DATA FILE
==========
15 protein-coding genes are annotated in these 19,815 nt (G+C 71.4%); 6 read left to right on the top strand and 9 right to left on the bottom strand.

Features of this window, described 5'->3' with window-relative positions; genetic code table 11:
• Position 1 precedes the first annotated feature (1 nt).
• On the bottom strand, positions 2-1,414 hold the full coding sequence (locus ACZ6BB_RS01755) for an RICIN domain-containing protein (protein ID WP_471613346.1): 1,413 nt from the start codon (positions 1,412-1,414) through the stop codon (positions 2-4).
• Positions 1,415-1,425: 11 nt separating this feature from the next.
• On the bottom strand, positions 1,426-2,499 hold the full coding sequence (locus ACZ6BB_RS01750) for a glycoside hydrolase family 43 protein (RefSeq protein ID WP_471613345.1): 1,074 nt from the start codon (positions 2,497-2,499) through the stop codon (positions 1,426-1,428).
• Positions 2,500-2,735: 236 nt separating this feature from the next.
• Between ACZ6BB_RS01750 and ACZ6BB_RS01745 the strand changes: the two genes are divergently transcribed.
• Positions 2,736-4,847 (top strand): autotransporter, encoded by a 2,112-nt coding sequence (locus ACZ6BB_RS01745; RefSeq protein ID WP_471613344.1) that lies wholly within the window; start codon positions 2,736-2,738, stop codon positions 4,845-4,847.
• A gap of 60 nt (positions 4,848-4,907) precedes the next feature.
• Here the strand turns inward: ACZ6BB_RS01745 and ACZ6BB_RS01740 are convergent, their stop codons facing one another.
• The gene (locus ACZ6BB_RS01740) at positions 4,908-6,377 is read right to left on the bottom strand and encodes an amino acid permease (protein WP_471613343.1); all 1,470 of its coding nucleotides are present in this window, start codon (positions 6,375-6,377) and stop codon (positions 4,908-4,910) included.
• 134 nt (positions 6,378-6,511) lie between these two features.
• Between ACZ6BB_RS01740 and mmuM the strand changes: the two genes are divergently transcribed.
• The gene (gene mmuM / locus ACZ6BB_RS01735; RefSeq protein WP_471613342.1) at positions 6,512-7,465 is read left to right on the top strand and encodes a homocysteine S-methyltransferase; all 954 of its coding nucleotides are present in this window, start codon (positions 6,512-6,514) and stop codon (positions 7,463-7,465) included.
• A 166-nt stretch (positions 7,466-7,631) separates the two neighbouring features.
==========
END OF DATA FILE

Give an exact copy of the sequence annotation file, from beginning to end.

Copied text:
15 protein-coding genes are annotated in these 19,815 nt (G+C 71.4%); 6 read left to right on the top strand and 9 right to left on the bottom strand.

Features of this window, described 5'->3' with window-relative positions; genetic code table 11:
• Position 1 precedes the first annotated feature (1 nt).
• On the bottom strand, positions 2-1,414 hold the full coding sequence (locus ACZ6BB_RS01755) for an RICIN domain-containing protein (protein ID WP_471613346.1): 1,413 nt from the start codon (positions 1,412-1,414) through the stop codon (positions 2-4).
• Positions 1,415-1,425: 11 nt separating this feature from the next.
• On the bottom strand, positions 1,426-2,499 hold the full coding sequence (locus ACZ6BB_RS01750) for a glycoside hydrolase family 43 protein (RefSeq protein ID WP_471613345.1): 1,074 nt from the start codon (positions 2,497-2,499) through the stop codon (positions 1,426-1,428).
• Positions 2,500-2,735: 236 nt separating this feature from the next.
• Between ACZ6BB_RS01750 and ACZ6BB_RS01745 the strand changes: the two genes are divergently transcribed.
• Positions 2,736-4,847 (top strand): autotransporter, encoded by a 2,112-nt coding sequence (locus ACZ6BB_RS01745; RefSeq protein ID WP_471613344.1) that lies wholly within the window; start codon positions 2,736-2,738, stop codon positions 4,845-4,847.
• A gap of 60 nt (positions 4,848-4,907) precedes the next feature.
• Here the strand turns inward: ACZ6BB_RS01745 and ACZ6BB_RS01740 are convergent, their stop codons facing one another.
• The gene (locus ACZ6BB_RS01740) at positions 4,908-6,377 is read right to left on the bottom strand and encodes an amino acid permease (protein WP_471613343.1); all 1,470 of its coding nucleotides are present in this window, start codon (positions 6,375-6,377) and stop codon (positions 4,908-4,910) included.
• 134 nt (positions 6,378-6,511) lie between these two features.
• Between ACZ6BB_RS01740 and mmuM the strand changes: the two genes are divergently transcribed.
• The gene (gene mmuM / locus ACZ6BB_RS01735; RefSeq protein WP_471613342.1) at positions 6,512-7,465 is read left to right on the top strand and encodes a homocysteine S-methyltransferase; all 954 of its coding nucleotides are present in this window, start codon (positions 6,512-6,514) and stop codon (positions 7,463-7,465) included.
• A 166-nt stretch (positions 7,466-7,631) separates the two neighbouring features.